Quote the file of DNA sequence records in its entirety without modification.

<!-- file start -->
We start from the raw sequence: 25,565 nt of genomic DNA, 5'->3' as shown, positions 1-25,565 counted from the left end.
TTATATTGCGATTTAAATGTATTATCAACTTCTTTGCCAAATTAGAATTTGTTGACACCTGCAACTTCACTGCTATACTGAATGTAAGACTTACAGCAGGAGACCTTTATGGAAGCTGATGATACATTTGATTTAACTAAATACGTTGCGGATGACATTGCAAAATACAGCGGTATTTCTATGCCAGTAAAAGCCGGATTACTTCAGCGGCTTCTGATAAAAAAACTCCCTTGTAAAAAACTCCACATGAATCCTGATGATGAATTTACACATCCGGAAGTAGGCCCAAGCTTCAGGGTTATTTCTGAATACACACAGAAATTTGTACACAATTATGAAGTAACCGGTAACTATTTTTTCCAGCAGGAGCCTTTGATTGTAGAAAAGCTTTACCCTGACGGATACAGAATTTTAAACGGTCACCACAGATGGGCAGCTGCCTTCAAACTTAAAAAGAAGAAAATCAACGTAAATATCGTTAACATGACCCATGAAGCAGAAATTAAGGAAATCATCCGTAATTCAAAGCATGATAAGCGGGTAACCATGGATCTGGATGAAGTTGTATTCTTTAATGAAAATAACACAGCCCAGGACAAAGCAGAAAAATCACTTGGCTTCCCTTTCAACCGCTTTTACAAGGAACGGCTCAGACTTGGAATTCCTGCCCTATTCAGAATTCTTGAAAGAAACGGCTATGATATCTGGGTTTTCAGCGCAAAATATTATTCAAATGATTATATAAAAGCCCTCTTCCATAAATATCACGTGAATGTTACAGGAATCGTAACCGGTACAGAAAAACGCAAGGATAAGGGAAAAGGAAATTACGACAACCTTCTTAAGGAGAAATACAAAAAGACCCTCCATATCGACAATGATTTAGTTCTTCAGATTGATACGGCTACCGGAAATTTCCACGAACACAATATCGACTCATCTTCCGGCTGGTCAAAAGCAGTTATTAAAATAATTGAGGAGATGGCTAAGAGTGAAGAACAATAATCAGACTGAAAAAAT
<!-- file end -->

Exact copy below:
We start from the raw sequence: 25,565 nt of genomic DNA, 5'->3' as shown, positions 1-25,565 counted from the left end.
TTATATTGCGATTTAAATGTATTATCAACTTCTTTGCCAAATTAGAATTTGTTGACACCTGCAACTTCACTGCTATACTGAATGTAAGACTTACAGCAGGAGACCTTTATGGAAGCTGATGATACATTTGATTTAACTAAATACGTTGCGGATGACATTGCAAAATACAGCGGTATTTCTATGCCAGTAAAAGCCGGATTACTTCAGCGGCTTCTGATAAAAAAACTCCCTTGTAAAAAACTCCACATGAATCCTGATGATGAATTTACACATCCGGAAGTAGGCCCAAGCTTCAGGGTTATTTCTGAATACACACAGAAATTTGTACACAATTATGAAGTAACCGGTAACTATTTTTTCCAGCAGGAGCCTTTGATTGTAGAAAAGCTTTACCCTGACGGATACAGAATTTTAAACGGTCACCACAGATGGGCAGCTGCCTTCAAACTTAAAAAGAAGAAAATCAACGTAAATATCGTTAACATGACCCATGAAGCAGAAATTAAGGAAATCATCCGTAATTCAAAGCATGATAAGCGGGTAACCATGGATCTGGATGAAGTTGTATTCTTTAATGAAAATAACACAGCCCAGGACAAAGCAGAAAAATCACTTGGCTTCCCTTTCAACCGCTTTTACAAGGAACGGCTCAGACTTGGAATTCCTGCCCTATTCAGAATTCTTGAAAGAAACGGCTATGATATCTGGGTTTTCAGCGCAAAATATTATTCAAATGATTATATAAAAGCCCTCTTCCATAAATATCACGTGAATGTTACAGGAATCGTAACCGGTACAGAAAAACGCAAGGATAAGGGAAAAGGAAATTACGACAACCTTCTTAAGGAGAAATACAAAAAGACCCTCCATATCGACAATGATTTAGTTCTTCAGATTGATACGGCTACCGGAAATTTCCACGAACACAATATCGACTCATCTTCCGGCTGGTCAAAAGCAGTTATTAAAATAATTGAGGAGATGGCTAAGAGTGAAGAACAATAATCAGACTGAAAAAAT